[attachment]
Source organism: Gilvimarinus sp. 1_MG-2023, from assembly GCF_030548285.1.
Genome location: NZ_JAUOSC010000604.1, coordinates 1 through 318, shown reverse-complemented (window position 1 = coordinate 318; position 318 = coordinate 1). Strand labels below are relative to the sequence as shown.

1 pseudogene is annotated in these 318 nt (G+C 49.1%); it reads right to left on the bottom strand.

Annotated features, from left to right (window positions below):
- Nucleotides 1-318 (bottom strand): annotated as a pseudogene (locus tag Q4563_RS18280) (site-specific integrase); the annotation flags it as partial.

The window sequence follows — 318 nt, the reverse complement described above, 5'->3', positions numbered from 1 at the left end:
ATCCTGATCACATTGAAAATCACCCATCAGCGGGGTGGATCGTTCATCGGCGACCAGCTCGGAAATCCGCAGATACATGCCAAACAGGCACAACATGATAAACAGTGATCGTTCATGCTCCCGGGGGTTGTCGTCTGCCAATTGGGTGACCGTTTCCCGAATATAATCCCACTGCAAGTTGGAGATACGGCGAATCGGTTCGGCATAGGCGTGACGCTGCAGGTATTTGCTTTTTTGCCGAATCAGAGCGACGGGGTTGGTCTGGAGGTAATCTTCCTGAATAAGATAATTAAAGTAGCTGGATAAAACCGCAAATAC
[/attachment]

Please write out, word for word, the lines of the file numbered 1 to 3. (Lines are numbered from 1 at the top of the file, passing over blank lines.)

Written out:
Source organism: Gilvimarinus sp. 1_MG-2023, from assembly GCF_030548285.1.
Genome location: NZ_JAUOSC010000604.1, coordinates 1 through 318, shown reverse-complemented (window position 1 = coordinate 318; position 318 = coordinate 1). Strand labels below are relative to the sequence as shown.

1 pseudogene is annotated in these 318 nt (G+C 49.1%); it reads right to left on the bottom strand.